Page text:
The firm had used bank A to hold its off-shore client accounts until March 2006 and bank B since July 1998 for on-shore client accounts. In March 2006 M&W moved its off-shore client accounts to bank C, but, due to an oversight, did not obtain a trust letter. It told the FSA that it had later incorrectly believed that such a letter had been obtained although it did not check. The FSA was also shown an investment administration agreement between the firm and bank C but this was silent as to the trust status of the money.
Later, in 2006, the firm’s auditors advised that it did not sufficiently distinguish client accounts as such with bank C because their titles did not contain the word “designated.” The firm did not review the position because, again, it believed mistakenly that there was a trust letter in place.
Events then move to March 2009, when M&W received the FSA’s Dear Compliance Officer Letter. This caused it to carry out a review of its client money arrangements including whether trust letters were in place. However, the firm only looked at on-shore and not off-shore accounts. Later that year, the firm reviewed the suitability of bank C to hold client money but despite considering many factors it did not identify the missing trust letter.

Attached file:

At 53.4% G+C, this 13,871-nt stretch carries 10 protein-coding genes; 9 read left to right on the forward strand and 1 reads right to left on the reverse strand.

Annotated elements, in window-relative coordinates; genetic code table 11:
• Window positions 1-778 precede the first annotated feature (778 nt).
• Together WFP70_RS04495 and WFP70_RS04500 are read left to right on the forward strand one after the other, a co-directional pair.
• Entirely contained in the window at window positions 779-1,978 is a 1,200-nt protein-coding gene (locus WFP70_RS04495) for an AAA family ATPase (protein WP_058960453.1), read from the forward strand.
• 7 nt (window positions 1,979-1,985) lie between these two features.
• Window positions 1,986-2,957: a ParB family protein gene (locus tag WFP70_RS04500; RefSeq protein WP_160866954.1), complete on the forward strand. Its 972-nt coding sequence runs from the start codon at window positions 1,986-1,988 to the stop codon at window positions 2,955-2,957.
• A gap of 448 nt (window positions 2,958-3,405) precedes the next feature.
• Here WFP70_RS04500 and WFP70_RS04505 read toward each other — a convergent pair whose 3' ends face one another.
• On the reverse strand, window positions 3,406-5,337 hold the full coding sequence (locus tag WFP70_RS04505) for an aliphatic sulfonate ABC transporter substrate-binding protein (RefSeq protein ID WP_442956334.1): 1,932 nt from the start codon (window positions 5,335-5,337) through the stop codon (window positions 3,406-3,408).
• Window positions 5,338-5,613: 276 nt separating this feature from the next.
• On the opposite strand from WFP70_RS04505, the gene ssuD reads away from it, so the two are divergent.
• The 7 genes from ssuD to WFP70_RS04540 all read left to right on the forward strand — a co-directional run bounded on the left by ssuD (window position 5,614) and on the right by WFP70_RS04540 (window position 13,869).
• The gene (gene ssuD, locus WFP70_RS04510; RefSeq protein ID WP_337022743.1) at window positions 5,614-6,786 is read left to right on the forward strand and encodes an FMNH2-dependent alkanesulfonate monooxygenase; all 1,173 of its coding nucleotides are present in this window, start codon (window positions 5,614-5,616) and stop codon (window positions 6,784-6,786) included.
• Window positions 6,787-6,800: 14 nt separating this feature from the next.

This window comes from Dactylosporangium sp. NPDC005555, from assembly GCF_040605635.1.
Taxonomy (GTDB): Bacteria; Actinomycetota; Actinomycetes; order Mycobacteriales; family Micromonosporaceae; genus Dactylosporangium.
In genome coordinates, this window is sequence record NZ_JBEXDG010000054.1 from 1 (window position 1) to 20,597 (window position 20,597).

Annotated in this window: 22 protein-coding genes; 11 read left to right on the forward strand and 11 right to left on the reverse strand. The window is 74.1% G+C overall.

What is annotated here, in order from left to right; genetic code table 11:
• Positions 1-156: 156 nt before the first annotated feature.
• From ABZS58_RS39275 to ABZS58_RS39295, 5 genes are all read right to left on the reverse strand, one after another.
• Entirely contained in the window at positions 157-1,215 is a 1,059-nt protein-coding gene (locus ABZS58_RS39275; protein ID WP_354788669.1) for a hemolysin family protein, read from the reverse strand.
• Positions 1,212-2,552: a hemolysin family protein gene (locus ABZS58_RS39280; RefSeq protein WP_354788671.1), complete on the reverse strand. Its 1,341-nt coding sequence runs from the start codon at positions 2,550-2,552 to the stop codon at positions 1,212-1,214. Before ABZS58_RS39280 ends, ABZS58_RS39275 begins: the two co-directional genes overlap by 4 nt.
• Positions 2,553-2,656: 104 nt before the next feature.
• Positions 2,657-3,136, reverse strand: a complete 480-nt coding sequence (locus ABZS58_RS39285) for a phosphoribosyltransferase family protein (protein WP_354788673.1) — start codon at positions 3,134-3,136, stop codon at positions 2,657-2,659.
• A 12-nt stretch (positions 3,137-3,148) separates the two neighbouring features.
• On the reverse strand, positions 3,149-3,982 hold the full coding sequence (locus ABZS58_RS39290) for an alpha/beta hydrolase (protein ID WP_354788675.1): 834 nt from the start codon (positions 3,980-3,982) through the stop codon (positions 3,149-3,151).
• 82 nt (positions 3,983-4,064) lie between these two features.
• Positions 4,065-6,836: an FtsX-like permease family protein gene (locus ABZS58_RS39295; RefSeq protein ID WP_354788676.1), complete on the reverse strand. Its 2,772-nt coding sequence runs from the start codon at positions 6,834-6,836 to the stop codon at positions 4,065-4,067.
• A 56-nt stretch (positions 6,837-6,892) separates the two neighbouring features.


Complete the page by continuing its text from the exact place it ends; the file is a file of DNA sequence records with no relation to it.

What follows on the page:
In January 2010, the FSA Dear CEO Letter asked chief executive officers to, amongst other things, confirm that the letter and accompanying report had been considered and that the firm was complying with the rules. This specifically included trust documentation. While the firm checked the trust letter with bank B and even made amendments to the wording, no such process was carried out for bank C. The FSA was told in interview that M&W had belived the trust letter from bank B also covered accounts with bank C as they were in the same banking group and their staff spoke to the same individuals.
M&W was visited by the FSA in August 2010 as part of a thematic visit. At last, following supervisors’ requests for copies of all trust letters, the failure in respect of bank C was discovered. Remedial action was taken immediately although the first trust letter obtained was insufficiently precise not including the words “client money.” This was promptly rectified.
The FSA considers this breach to be serious for a number of reasons. Four years had passed without there being a trust letter in place for bank C and M&W had failed to identify the omission despite a number of opportunities. Moreover, protecting client money is a key regulatory priority for the FSA. Nonetheless, it was recognised that the amounts at risk were small, that no monies were actually lost, and that M&W quickly acted once it became aware of the position.
In this the latest sanction for breaching client money rules, Richard Sutcliffe, head of the FSA client asset unit, has emphasised the importance of a trust letter “as it confirms money is ring-fenced from the firm’s own assets, readily identifiable and aids the prompt return to clients.”4 This case, like the recent Towry case – where the staff inaccurately re-assured the FSA over compliance, shows that firms without adequate processes in place can expect to be sanctioned for client money failures.